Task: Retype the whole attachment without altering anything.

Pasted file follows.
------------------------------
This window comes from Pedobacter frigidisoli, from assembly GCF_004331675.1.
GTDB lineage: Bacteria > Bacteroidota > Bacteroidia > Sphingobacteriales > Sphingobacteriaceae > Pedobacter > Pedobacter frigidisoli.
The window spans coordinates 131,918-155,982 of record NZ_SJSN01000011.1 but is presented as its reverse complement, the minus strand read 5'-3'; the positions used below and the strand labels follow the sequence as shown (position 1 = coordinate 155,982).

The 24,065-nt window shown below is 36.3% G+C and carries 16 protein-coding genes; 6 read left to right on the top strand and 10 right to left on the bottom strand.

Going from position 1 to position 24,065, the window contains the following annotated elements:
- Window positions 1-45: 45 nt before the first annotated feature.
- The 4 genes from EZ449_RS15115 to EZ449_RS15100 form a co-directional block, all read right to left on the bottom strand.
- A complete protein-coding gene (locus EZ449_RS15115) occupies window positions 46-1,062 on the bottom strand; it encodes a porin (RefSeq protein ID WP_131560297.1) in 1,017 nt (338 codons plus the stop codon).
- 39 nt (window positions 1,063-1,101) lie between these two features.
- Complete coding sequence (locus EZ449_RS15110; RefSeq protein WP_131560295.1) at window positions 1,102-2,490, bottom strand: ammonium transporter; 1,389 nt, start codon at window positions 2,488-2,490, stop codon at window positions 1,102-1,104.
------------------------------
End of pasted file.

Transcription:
This window comes from Pedobacter frigidisoli, from assembly GCF_004331675.1.
GTDB lineage: Bacteria > Bacteroidota > Bacteroidia > Sphingobacteriales > Sphingobacteriaceae > Pedobacter > Pedobacter frigidisoli.
The window spans coordinates 131,918-155,982 of record NZ_SJSN01000011.1 but is presented as its reverse complement, the minus strand read 5'-3'; the positions used below and the strand labels follow the sequence as shown (position 1 = coordinate 155,982).

The 24,065-nt window shown below is 36.3% G+C and carries 16 protein-coding genes; 6 read left to right on the top strand and 10 right to left on the bottom strand.

Going from position 1 to position 24,065, the window contains the following annotated elements:
- Window positions 1-45: 45 nt before the first annotated feature.
- The 4 genes from EZ449_RS15115 to EZ449_RS15100 form a co-directional block, all read right to left on the bottom strand.
- A complete protein-coding gene (locus EZ449_RS15115) occupies window positions 46-1,062 on the bottom strand; it encodes a porin (RefSeq protein ID WP_131560297.1) in 1,017 nt (338 codons plus the stop codon).
- 39 nt (window positions 1,063-1,101) lie between these two features.
- Complete coding sequence (locus EZ449_RS15110; RefSeq protein WP_131560295.1) at window positions 1,102-2,490, bottom strand: ammonium transporter; 1,389 nt, start codon at window positions 2,488-2,490, stop codon at window positions 1,102-1,104.